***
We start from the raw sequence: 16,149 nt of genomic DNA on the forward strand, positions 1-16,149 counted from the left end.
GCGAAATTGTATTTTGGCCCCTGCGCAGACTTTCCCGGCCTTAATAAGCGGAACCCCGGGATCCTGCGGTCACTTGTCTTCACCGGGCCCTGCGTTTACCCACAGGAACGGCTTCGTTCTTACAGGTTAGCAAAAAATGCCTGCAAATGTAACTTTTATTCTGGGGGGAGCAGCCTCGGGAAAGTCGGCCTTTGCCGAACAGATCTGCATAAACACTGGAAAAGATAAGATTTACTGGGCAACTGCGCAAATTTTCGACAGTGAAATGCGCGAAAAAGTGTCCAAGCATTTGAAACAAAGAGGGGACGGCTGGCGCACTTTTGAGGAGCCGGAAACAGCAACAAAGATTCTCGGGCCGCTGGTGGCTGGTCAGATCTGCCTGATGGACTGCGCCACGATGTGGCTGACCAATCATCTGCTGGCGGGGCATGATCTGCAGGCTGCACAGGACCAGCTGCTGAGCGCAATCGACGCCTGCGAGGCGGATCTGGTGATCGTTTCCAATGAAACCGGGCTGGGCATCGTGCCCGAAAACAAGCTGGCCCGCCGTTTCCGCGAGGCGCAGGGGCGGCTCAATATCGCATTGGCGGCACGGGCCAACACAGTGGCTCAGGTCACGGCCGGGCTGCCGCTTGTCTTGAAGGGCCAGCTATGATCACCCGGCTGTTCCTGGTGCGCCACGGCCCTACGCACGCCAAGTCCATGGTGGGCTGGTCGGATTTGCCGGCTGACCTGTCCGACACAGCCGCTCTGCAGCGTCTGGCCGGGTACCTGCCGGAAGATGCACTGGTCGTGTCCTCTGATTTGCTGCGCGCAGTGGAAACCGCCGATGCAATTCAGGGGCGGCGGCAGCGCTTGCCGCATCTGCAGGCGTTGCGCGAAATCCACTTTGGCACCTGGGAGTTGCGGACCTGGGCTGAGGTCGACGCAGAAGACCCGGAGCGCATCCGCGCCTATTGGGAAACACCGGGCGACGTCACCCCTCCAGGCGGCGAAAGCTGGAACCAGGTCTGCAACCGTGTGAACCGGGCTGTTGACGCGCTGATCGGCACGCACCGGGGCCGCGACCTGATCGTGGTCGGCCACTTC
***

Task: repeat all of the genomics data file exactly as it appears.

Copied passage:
We start from the raw sequence: 16,149 nt of genomic DNA on the forward strand, positions 1-16,149 counted from the left end.
GCGAAATTGTATTTTGGCCCCTGCGCAGACTTTCCCGGCCTTAATAAGCGGAACCCCGGGATCCTGCGGTCACTTGTCTTCACCGGGCCCTGCGTTTACCCACAGGAACGGCTTCGTTCTTACAGGTTAGCAAAAAATGCCTGCAAATGTAACTTTTATTCTGGGGGGAGCAGCCTCGGGAAAGTCGGCCTTTGCCGAACAGATCTGCATAAACACTGGAAAAGATAAGATTTACTGGGCAACTGCGCAAATTTTCGACAGTGAAATGCGCGAAAAAGTGTCCAAGCATTTGAAACAAAGAGGGGACGGCTGGCGCACTTTTGAGGAGCCGGAAACAGCAACAAAGATTCTCGGGCCGCTGGTGGCTGGTCAGATCTGCCTGATGGACTGCGCCACGATGTGGCTGACCAATCATCTGCTGGCGGGGCATGATCTGCAGGCTGCACAGGACCAGCTGCTGAGCGCAATCGACGCCTGCGAGGCGGATCTGGTGATCGTTTCCAATGAAACCGGGCTGGGCATCGTGCCCGAAAACAAGCTGGCCCGCCGTTTCCGCGAGGCGCAGGGGCGGCTCAATATCGCATTGGCGGCACGGGCCAACACAGTGGCTCAGGTCACGGCCGGGCTGCCGCTTGTCTTGAAGGGCCAGCTATGATCACCCGGCTGTTCCTGGTGCGCCACGGCCCTACGCACGCCAAGTCCATGGTGGGCTGGTCGGATTTGCCGGCTGACCTGTCCGACACAGCCGCTCTGCAGCGTCTGGCCGGGTACCTGCCGGAAGATGCACTGGTCGTGTCCTCTGATTTGCTGCGCGCAGTGGAAACCGCCGATGCAATTCAGGGGCGGCGGCAGCGCTTGCCGCATCTGCAGGCGTTGCGCGAAATCCACTTTGGCACCTGGGAGTTGCGGACCTGGGCTGAGGTCGACGCAGAAGACCCGGAGCGCATCCGCGCCTATTGGGAAACACCGGGCGACGTCACCCCTCCAGGCGGCGAAAGCTGGAACCAGGTCTGCAACCGTGTGAACCGGGCTGTTGACGCGCTGATCGGCACGCACCGGGGCCGCGACCTGATCGTGGTCGGCCACTTC